Andrew Ellington of the University of Texas at Austin in the U.S. and the Alliance for Global Health will create stable enzymes that can be produced in developing countries and used directly in diagnostic assays to reduce costs. Enzymes are required in many diagnostic tests to detect pathogens such as malaria and HIV. However, they can be very expensive to buy and require refrigerated transport, making the tests prohibitively expensive in many developing countries where they are often most needed. Current enzymes, which are made by bacteria, can only be produced in sophisticated laboratories. They will adapt a novel, heat-stable enzyme to enable simple, on-site production for diagnostic tests at low cost and with minimal infrastructure. These features will facilitate accessibility and use in resource-poor conditions.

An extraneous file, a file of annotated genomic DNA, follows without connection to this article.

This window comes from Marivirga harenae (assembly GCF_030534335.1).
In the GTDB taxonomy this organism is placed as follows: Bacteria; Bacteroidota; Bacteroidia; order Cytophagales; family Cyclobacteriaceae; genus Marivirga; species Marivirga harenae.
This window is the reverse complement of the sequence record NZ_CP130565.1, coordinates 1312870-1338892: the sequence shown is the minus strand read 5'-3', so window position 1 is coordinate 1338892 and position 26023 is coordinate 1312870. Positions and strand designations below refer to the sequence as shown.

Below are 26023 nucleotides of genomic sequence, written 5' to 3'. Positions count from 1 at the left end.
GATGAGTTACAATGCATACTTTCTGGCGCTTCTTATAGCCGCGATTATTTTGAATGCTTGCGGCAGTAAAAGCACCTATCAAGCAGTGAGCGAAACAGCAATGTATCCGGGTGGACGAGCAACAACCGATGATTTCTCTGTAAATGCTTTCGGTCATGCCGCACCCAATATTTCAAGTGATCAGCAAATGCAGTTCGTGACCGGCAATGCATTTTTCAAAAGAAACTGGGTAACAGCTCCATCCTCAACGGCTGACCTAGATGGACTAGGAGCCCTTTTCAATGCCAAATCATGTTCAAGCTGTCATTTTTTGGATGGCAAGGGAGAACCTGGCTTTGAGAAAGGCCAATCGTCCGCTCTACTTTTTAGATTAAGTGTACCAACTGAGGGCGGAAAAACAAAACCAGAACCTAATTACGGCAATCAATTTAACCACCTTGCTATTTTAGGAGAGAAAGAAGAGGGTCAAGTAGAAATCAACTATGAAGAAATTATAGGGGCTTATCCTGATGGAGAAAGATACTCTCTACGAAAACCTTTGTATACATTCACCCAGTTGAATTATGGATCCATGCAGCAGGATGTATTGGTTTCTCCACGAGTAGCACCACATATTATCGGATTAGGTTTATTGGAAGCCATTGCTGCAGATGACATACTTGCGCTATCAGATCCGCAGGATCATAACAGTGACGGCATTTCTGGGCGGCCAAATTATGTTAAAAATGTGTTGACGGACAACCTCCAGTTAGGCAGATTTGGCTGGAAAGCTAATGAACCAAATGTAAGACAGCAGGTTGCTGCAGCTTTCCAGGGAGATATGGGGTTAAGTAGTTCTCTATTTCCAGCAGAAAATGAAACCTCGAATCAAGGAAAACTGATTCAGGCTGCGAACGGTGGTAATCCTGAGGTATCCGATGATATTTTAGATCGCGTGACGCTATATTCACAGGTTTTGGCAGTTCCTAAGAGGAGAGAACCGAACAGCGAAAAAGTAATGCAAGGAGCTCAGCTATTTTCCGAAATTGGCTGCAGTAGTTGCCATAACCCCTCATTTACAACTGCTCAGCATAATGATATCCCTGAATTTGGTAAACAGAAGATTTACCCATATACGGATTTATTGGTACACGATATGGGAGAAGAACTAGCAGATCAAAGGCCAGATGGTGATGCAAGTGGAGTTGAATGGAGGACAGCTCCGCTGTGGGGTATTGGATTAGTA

More information about Innovations for Integrated Diagnostics Systems (Round 19)